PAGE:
English 190

Research Seminar: Poetry and Poetics in the Middle Ages


Section Semester Instructor Time Location Course Areas
11 Fall 2015 T. B. A.
TTh 2-3:30 305 Wheeler

Book List

Chaucer, Geoffrey: Dream Visions and Other Poems; Delanty, Greg and Michael Matto, eds.: The Word Exchange: Anglo-Saxon Poems in Translation; Hoffman, Richard L. and Maxwell S. Luria, eds.: Middle English Lyrics; Lydgate, John: Mummings and Entertainments; Reames, Sherry, ed.: Middle English Legends of Women Saints; Shuffleton, George, ed.: Codez Ashmole 61: A Compilation of Popular Middle English Verse; Stanbury, Sarah, ed.: Pearl

Other Readings and Media

Online Course Packet including additional selections from: (primary works) Horace, Quintilian, Augustine, Jerome, Isidore of Seville, Judith, Guthlac A, Dream of the Rood, Aldhelm, Bede, Asser, William of Malmesbury, Conrad of Hirsau, Geoffrey of Vinsauf, Thomas Aquinas, Dante, Boccaccio, Prik of Conscience, Gower, Lydgate, Henryson, Hoccleve; and (secondary works) Eric Auerbach, Paul Zumthor, Eleanor Johnson, Martin Irvine, Rita Copeland, Peter Dronke, A.J. Minnis, Maura Nolan, Christopher Cannon, Fredric Jameson, Northrop Frye, Fred Robinson, John Miles Foley, Robert Bjork, Renee Trilling, and Emily Thornbury.

Description

This class will explore early England's shifting literary landscape in order to better understand what poetry was and what it was for in the Middle Ages. Juxtaposing our close analyses of individual poems and groups of poems with medieval theories of poetry and metapoetic discourse, we will hypothesize the values (aesthetic, social, intellectual, spiritual) medieval cultures assigned poetry and try to articulate the various functions poetry could serve in those cultures. We will ask how medieval thinkers defined poetry; how they aligned it with other artistic and intellectual pursuits; how the actual poetry produced followed, generated, strayed from, or contradicted the prescriptions of medieval literary theorists; and how medieval poets conceived of and navigated tradition and innovation. Drawing on our findings, we will try to account for the emergence, endurance, dominance, and/or disappearance of certain poetic genres, modes, and forms in the English Middle Ages, while tracing their development and divergence from earlier literature, and examining their afterlives in later periods. A major goal will be to gain familiarity with the Middle Ages' many poetic forms and kinds (and their history), but we will also pay sustained attention to the ways medieval verse helped its makers and audiences conceptualize authority, identity, history, religion, invention, emotion, and community.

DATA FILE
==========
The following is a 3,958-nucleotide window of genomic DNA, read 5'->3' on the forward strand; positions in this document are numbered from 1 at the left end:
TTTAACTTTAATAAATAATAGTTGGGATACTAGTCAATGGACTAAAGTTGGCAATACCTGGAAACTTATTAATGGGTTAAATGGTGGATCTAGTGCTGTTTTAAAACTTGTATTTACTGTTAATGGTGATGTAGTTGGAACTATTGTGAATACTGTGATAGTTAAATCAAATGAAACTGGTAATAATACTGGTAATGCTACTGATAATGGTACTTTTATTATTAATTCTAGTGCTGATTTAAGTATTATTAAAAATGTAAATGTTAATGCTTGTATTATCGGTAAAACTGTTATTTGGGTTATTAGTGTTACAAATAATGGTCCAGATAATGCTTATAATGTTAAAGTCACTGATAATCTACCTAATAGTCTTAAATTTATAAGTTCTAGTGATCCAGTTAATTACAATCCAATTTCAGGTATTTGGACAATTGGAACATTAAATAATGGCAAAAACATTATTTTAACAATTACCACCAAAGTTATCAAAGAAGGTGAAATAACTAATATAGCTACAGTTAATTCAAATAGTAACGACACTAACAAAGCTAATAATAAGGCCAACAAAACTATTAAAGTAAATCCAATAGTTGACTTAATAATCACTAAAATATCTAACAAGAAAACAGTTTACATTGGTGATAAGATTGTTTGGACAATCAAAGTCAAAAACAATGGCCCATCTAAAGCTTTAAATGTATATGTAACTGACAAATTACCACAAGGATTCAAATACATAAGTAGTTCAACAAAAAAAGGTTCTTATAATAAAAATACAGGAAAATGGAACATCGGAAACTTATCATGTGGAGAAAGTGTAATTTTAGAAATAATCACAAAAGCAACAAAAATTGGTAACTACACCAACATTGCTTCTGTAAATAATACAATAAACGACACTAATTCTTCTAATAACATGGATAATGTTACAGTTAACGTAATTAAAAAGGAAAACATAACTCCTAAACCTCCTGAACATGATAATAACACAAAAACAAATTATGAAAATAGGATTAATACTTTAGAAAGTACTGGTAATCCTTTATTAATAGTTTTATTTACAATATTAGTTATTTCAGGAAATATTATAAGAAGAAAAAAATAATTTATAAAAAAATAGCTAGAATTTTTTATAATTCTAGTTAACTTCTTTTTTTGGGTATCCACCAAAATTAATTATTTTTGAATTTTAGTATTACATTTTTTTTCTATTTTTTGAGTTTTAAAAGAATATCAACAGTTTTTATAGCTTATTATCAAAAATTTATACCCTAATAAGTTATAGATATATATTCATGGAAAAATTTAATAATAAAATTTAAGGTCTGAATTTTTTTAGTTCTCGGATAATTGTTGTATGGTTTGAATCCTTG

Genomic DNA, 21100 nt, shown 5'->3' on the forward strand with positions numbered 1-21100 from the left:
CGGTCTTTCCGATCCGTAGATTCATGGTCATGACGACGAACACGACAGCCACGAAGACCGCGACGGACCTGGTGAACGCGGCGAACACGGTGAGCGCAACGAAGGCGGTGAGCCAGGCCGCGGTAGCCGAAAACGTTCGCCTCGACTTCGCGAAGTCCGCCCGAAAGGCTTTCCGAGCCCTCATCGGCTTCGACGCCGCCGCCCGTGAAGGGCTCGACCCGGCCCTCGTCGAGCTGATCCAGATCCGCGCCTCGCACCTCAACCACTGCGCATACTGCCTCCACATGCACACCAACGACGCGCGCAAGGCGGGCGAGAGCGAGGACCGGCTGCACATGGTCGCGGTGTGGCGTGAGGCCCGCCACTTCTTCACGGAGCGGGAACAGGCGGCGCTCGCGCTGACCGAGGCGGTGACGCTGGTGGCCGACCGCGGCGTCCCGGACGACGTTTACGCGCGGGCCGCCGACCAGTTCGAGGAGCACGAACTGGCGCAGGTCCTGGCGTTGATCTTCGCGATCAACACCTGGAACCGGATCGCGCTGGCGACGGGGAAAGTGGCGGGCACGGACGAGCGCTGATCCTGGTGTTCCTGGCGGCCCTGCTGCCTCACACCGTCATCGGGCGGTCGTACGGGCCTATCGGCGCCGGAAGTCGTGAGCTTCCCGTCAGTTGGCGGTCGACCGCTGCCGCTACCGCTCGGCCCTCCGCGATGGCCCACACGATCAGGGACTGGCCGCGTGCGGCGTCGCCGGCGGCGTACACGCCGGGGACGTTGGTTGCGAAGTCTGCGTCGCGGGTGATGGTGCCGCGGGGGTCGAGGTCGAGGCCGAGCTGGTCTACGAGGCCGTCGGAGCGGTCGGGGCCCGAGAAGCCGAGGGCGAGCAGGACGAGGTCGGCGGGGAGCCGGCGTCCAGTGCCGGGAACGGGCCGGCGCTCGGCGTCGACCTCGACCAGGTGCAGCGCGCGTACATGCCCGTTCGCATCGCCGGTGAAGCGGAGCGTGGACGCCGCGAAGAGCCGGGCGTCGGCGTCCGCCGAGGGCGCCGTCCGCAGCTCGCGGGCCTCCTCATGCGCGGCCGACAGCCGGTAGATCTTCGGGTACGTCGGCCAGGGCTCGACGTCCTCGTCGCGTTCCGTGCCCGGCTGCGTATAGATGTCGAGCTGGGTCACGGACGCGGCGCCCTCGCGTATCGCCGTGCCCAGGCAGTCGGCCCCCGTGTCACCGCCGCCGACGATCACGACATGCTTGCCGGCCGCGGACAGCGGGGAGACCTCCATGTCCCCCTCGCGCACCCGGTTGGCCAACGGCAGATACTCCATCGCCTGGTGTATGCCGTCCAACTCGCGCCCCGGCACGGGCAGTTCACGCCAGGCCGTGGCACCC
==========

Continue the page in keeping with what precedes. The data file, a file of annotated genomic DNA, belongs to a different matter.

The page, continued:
Please read the paragraph about English 190 on page 2 of the instructions area of this Announcement of Classes for more details about enrolling in or wait-listing for this course.

This section of English 190 satisfies the pre-1800 requirement for the English major.

Please click here for more information about enrollment in English 190.

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